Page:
“The future is not tomorrow, but today”: The story of a Senegalese student leader and social entrepreneur

Social entrepreneur and student leader Omar Cisse shared his story with Lea Gabay. 

Omar Cisse
I am an eternal optimist. I believe that we, as human beings, are capable of bringing positive change to the world. Whenever people see me, they can’t help but notice my smiling face.  You may wonder why I walk around, exhibiting such a cheerful attitude. It’s because I have hope that we can collectively solve social issues by sharing knowledge and supporting each other; more importantly, I have faith in the youth of Senegal,for they have what it takes to create a more just, peaceful, and eco-friendly society. 

My childhood
I was born on February 20th, 1996 in Ziguinchor, a town in the southern part of Senegal, in a Muslim family. My parents are from two different ethnic groups: My mother identifies as Mandingue, whereas my father was Saloum Saloum Wolof. My mother was my father’s fourth wife and had four children. I am the youngest of my siblings and my entire family. Growing up in a polygamous family has taught me about the importance of maintaining harmonious relationships and resolving conflicts in a peaceful manner. Moreover, I am blessed to have had such supportive parents who ensured that I received an excellent education and encouraged me to find my passion. Unfortunately, I did not have the chance to share all of my achievements with my father because he tragically passed away in 2014 at the age of 82 when I was only 18 years old. Even though we did not have as much contact when he was working as an airline technical officer at ASECNA, an international public institution in Senegal, I am grateful for the precious moments that we had together. I also consider my mother to be the inspiration for my foray into women’s rights activism. Indeed, she conveyed to me the importance of respecting women, acknowledging their courage and strength,and being an ally to them by demanding equal rights.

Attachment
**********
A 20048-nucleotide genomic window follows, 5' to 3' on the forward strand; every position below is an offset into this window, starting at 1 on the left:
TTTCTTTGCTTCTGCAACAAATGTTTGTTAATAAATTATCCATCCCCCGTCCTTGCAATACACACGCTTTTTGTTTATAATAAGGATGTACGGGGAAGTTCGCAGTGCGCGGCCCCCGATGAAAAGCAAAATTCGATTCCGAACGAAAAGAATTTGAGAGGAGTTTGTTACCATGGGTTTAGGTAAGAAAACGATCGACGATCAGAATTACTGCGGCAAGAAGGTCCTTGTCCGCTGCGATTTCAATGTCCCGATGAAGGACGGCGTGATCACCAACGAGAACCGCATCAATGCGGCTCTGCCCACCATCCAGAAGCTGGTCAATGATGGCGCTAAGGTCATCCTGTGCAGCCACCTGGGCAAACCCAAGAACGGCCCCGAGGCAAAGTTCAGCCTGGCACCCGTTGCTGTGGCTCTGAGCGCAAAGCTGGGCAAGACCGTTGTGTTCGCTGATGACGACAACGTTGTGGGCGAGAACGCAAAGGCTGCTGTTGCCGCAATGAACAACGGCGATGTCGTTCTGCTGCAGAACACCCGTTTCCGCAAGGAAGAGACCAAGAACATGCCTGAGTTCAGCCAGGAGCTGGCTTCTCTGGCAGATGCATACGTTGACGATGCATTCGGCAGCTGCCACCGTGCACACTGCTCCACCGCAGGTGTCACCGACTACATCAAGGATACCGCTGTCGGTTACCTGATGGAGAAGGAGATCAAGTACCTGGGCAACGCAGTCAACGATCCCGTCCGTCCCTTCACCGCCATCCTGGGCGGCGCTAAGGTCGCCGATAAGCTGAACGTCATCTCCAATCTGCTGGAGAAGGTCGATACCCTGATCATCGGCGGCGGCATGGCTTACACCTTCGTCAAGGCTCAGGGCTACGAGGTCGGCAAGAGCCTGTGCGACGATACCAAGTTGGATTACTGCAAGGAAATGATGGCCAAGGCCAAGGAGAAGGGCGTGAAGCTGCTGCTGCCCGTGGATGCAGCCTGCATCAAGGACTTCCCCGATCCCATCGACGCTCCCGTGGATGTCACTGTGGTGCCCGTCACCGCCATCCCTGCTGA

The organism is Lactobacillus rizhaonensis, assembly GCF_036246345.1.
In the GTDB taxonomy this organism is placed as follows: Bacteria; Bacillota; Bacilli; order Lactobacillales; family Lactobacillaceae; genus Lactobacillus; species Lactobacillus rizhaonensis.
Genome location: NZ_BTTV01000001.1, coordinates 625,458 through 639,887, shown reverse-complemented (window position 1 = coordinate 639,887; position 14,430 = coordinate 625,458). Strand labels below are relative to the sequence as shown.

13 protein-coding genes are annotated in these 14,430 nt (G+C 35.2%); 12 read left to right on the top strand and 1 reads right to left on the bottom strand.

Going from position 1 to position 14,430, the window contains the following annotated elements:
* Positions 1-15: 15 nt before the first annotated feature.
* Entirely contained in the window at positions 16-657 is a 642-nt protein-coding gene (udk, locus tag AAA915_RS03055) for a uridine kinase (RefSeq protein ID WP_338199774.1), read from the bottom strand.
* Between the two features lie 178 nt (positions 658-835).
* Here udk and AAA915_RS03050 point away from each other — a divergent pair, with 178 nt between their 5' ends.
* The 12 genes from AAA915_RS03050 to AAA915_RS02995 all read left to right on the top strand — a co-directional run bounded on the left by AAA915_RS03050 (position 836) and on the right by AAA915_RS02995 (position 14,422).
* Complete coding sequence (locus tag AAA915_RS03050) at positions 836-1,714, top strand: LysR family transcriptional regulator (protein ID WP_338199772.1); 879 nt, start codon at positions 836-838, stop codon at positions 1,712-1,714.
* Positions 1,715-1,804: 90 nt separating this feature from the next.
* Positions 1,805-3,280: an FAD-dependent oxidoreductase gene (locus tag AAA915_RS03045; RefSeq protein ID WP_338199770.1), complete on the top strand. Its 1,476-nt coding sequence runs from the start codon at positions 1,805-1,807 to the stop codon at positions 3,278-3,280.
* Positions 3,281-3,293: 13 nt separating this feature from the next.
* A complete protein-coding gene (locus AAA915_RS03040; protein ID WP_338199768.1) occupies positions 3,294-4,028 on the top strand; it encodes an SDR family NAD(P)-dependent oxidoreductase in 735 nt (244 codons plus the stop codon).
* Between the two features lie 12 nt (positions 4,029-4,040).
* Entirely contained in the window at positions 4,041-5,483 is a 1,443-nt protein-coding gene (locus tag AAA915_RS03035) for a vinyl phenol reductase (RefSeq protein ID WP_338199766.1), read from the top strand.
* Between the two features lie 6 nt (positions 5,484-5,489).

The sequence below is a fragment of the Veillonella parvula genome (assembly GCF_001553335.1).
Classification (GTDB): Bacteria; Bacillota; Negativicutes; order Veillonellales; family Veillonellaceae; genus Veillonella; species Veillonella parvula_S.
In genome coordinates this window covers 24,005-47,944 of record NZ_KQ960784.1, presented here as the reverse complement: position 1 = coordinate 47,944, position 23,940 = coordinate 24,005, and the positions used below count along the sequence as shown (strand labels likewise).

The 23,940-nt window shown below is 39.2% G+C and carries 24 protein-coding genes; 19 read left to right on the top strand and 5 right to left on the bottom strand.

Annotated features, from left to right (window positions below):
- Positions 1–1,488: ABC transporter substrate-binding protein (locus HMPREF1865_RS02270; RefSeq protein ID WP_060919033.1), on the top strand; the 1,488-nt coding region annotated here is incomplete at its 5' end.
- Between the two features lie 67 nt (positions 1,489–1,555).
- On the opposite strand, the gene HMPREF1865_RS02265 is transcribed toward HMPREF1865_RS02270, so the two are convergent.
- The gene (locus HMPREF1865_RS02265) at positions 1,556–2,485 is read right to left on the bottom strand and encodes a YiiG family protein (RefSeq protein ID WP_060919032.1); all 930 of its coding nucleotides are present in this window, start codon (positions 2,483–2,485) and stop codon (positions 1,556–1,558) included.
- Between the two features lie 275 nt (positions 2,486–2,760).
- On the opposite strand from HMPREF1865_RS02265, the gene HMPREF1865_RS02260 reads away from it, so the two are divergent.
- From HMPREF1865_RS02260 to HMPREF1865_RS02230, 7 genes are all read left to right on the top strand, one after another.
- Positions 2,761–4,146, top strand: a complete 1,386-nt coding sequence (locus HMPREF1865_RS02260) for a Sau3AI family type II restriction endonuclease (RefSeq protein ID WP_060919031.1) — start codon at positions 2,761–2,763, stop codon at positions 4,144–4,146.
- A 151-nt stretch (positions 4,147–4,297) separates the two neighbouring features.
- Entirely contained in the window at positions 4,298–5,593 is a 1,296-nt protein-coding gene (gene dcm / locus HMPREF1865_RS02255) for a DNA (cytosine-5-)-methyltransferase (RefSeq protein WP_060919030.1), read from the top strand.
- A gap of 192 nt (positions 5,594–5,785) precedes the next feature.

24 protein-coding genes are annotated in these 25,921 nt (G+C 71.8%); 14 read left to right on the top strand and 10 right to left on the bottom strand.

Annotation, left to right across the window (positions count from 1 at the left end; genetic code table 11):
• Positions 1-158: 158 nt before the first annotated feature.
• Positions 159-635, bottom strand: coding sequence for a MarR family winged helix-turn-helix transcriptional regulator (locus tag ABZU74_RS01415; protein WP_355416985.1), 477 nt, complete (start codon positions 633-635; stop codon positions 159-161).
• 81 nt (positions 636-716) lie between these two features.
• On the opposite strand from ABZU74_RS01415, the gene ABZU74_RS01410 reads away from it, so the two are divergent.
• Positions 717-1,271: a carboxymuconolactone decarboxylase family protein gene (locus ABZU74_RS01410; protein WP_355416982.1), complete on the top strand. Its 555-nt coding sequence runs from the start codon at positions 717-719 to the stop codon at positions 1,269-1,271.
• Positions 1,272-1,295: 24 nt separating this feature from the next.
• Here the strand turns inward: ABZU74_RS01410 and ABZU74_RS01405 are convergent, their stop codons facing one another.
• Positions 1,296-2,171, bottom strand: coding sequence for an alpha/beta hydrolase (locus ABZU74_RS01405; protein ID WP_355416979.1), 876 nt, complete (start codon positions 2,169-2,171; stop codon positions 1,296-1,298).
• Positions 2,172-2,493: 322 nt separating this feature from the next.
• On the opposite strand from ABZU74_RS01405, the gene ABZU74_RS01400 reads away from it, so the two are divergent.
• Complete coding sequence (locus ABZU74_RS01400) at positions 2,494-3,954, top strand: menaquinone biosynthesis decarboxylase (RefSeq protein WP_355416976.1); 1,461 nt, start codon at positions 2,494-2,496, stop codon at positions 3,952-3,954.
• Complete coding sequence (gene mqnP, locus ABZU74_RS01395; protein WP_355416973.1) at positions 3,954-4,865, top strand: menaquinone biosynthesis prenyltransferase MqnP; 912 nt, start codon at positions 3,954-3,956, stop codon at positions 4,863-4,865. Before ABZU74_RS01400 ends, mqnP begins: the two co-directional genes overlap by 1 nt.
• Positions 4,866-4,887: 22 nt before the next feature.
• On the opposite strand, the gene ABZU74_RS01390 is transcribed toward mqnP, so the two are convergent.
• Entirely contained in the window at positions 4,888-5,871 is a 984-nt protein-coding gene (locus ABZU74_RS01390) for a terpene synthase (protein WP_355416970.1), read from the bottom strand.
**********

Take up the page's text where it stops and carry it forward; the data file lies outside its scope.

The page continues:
Thanks to my family’s support and my own resolve to succeed, I worked hard in school and was able to pursue my studies at Université Gaston Berger, considered to be the top university in Senegal, where I am currently studying a Master 2 in Entrepreneurship and Culture and in Literature and Cinema. To me, literature is vital to promoting entrepreneurship in order to end unemployment and poverty.

Ready for action
It was during my time at the university that I started to develop greater awareness and concern for the future of young people in Senegalese society. Indeed, I could no longer ignore the fact that youth unemployment and poverty are social issues that are continuing to plague my generation. I also noticed that women have few opportunities to work outside of the home and little access to leadership roles.

What moved me to action was realizing that nobody but me could take charge of my life. I needed to trust myself and acknowledge that I have the ability to effect change in my community and to inspire others to be the solution to some of the world’s toughest issues.  Previously, when I felt at a loss, I sought guidance from the words of my role model, Mohammed Yunus, a Bangladeshi social entrepreneur and civil society leader. I recall a speech that he gave wherein he advised young people to think creatively in order to create jobs. Undoubtedly, young people need to be architects and builders. We should no longer stay passive in the face of social issues. On the contrary, our purpose is to build movements of positive change to transform the world and improve living conditions worldwide.

From that moment on, I have committed myself to ending poverty by training people in personal development, i.e. leadership skills development and social entrepreneurship. In so doing, I can help them to recognize their talents and abilities, become more confident in seeking opportunities, and start their own business. Moreover, I endeavor to collaborate more with female students on campus and launch a movement that demands more rights for women.